Adobe Acrobat Pro (2024) review

Edit PDFs like a Pro

Adobe Acrobat Pro during our review process
(Image: © Adobe)

TechRadar Verdict

Adobe Acrobat Pro has a few additional tools in its arsenal that Acrobat Standard lacks, and most of those would be a very useful addition to a professional workflow. It’s definitely worth trying out, but it’s also likely most customers won’t need anything more than the Standard version.


  • +

    Polished interface

  • +

    Good number of tools

  • +

    Advanced tools for business use

  • +

    Good redaction and security tools


  • -

    Best for professionals and businesses

  • -

    Some tools really belong in Acrobat Standard

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Adobe Acrobat has evolved since its early days as a PDF all-in-one, growing into three separate multi-platform apps: Acrobat Reader, Standard and Pro. 

Each software adds an increasing number of features, so, if you just need to view a PDF document, Acrobat Reader is ideal. Acrobat Standard and Pro are best for PDF creation and editing, electronic signing, and a lot more document management options. In most cases, and in our experience, Acrobat Standard is the best PDF editor for most people, while Acrobat Pro adds a few more tools for the business or professional user. 

We’ve already taken a look at Reader and Standard - you can check out our Adobe Acrobat Reader review and the Adobe Acrobat Standard review for more. It’s time to finish this PDF trilogy by exploring the capabilities of Adobe Acrobat Pro. 

Adobe Acrobat Pro: Price & plans

  • Pro is the most expensive version of Acrobat, but it’s also included in Adobe’s All Apps Creative Cloud bundle. 

It’s not going to be a surprise to learn that Pro is the most expensive Acrobat version - $19.99 / £19.97 a year paid monthly (monthly and annual upfront subscriptions are also available). 

Unlike Acrobat Standard though, you can opt for a seven-day free trial, if you’d like to check its features out, but it does involve you initiating a subscription, so don’t forget to cancel it in time if you decide the app’s not for you.

There’s also an alternative way to grab a copy of Acrobat Pro: by getting an All Apps Creative Cloud subscription. It’s more expensive, but bundles the PDF editor with dozens of other apps like Photoshop and Premiere Pro, that all integrate seamlessly. This means that if you already have a subscription to handle your professional creative work (or you need one), you already have the most full featured version of Acrobat.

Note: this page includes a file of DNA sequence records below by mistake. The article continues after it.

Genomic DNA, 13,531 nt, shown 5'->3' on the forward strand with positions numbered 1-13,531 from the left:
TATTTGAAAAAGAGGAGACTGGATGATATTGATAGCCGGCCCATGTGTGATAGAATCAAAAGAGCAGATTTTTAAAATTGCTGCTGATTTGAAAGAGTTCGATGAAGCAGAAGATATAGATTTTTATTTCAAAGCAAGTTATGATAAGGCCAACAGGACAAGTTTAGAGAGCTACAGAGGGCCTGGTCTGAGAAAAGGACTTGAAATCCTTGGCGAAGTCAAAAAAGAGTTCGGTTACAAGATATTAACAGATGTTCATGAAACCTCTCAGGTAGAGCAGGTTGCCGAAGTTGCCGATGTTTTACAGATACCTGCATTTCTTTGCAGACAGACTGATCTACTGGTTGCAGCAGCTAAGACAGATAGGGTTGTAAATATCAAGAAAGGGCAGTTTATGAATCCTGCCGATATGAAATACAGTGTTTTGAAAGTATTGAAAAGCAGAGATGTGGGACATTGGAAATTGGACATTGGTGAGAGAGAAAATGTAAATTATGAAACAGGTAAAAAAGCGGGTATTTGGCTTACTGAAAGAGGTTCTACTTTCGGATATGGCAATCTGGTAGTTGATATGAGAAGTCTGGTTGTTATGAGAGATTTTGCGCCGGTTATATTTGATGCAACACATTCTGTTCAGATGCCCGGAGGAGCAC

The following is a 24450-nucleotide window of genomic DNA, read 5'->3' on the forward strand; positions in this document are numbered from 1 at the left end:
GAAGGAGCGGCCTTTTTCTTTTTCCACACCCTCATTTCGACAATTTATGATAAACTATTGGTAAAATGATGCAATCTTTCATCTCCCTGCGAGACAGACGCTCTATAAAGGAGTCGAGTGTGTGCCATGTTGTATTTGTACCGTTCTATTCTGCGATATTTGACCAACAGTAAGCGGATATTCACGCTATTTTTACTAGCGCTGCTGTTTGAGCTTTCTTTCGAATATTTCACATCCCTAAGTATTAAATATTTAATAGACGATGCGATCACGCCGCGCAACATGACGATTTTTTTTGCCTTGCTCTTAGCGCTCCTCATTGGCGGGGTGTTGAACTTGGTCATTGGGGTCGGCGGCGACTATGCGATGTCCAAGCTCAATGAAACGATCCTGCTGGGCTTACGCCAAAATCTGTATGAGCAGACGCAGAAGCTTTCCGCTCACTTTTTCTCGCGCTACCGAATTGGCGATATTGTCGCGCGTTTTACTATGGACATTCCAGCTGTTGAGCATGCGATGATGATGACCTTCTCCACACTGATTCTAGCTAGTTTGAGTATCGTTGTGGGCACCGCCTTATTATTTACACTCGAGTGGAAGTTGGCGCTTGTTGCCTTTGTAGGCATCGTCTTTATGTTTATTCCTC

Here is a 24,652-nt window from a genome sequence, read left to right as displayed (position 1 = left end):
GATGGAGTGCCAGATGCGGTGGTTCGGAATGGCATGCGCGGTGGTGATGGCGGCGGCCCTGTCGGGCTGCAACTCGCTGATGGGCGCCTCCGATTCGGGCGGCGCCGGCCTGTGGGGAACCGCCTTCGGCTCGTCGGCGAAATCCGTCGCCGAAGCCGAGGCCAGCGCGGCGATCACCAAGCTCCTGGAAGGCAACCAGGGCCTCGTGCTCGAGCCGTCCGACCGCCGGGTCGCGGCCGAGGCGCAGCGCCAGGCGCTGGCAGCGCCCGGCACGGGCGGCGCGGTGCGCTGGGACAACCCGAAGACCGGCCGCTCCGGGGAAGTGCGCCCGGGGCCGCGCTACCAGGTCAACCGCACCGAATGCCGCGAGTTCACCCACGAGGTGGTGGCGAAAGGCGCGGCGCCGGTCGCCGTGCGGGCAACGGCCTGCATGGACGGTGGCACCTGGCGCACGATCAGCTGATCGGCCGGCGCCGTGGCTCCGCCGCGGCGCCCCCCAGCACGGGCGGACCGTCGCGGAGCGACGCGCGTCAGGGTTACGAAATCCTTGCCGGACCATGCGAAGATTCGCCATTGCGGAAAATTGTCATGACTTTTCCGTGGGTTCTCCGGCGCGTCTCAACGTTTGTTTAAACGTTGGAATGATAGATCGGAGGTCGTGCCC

• Pricing & plans: 4/5 

Adobe Acrobat Pro: Interface & experience

Adobe Acrobat Pro during our review process

The interface is the same as for Reader and Standard: clean, simple and efficient (Image credit: Adobe)
  • Very elegant and well designed interface, offering you various ways of performing the same action, which gives you the flexibility of using the one that suits you best.

Just like Reader and Standard - and just as you’d hope, expect, dream - Acrobat Pro’s interface is clean, simple, well-designed. We found the tools are easy to locate and use, offering you various ways of working. 

All told, this creates a highly flexible interface that works for you. Acrobat Pro doesn’t force you to alter your workflow, to do it the Adobe way or else. It’s a fantastic piece of design, particularly for Standard and Pro. We did find Reader’s interface felt more like an advert for Adobe’s superior PDF editors. 

  • Interface: 4/5

Adobe Acrobat Pro: Standard tools

Adobe Acrobat Standard during our review process

These are the tools we used during both Standard and Pro reviews (Image credit: Adobe)
  • All the features available in the Standard edition are present and correct in Pro’s comprehensive toolkit

As you’d expect, all the tools available in Standard can be accessed in Pro. This means you’re able to comment on a PDF, share it with others and track the progress of those files. You can change a PDF’s format, and export it as a Microsoft document (Word, Excel or PowerPoint), turn a PDF into images, convert it to HTML, edit it, change the embedded text and images, create PDFs from scratch, fill in and sign PDFs (it’s some of the best eSignature software we’ve ever tested), and there’s plenty more besides.

You also have the ability to combine multiple PDFs into a single file, reorder pages, and delete some. When it comes to security, adding a password to protect a PDF’s content and prevent others from editing it is a cinch. This is all done in a very intuitive way, and even though you might select a specific tool, you’re able to effortlessly access others without having to leave the confines of said tool.

It’s a very comprehensive, even impressive, feature-set - and that’s just the tools you get in Acrobat Standard. 

  • Tools: 4.5/5

Adobe Acrobat Pro: Pro tools

Adobe Acrobat Pro during our review process

Use Acrobat’s Accessibility tool to check if your file meets the accessibility compliance standard (Image credit: Adobe)
  • Some very useful and obviously professional tools, coupled with others that should really be considered mainstream by now.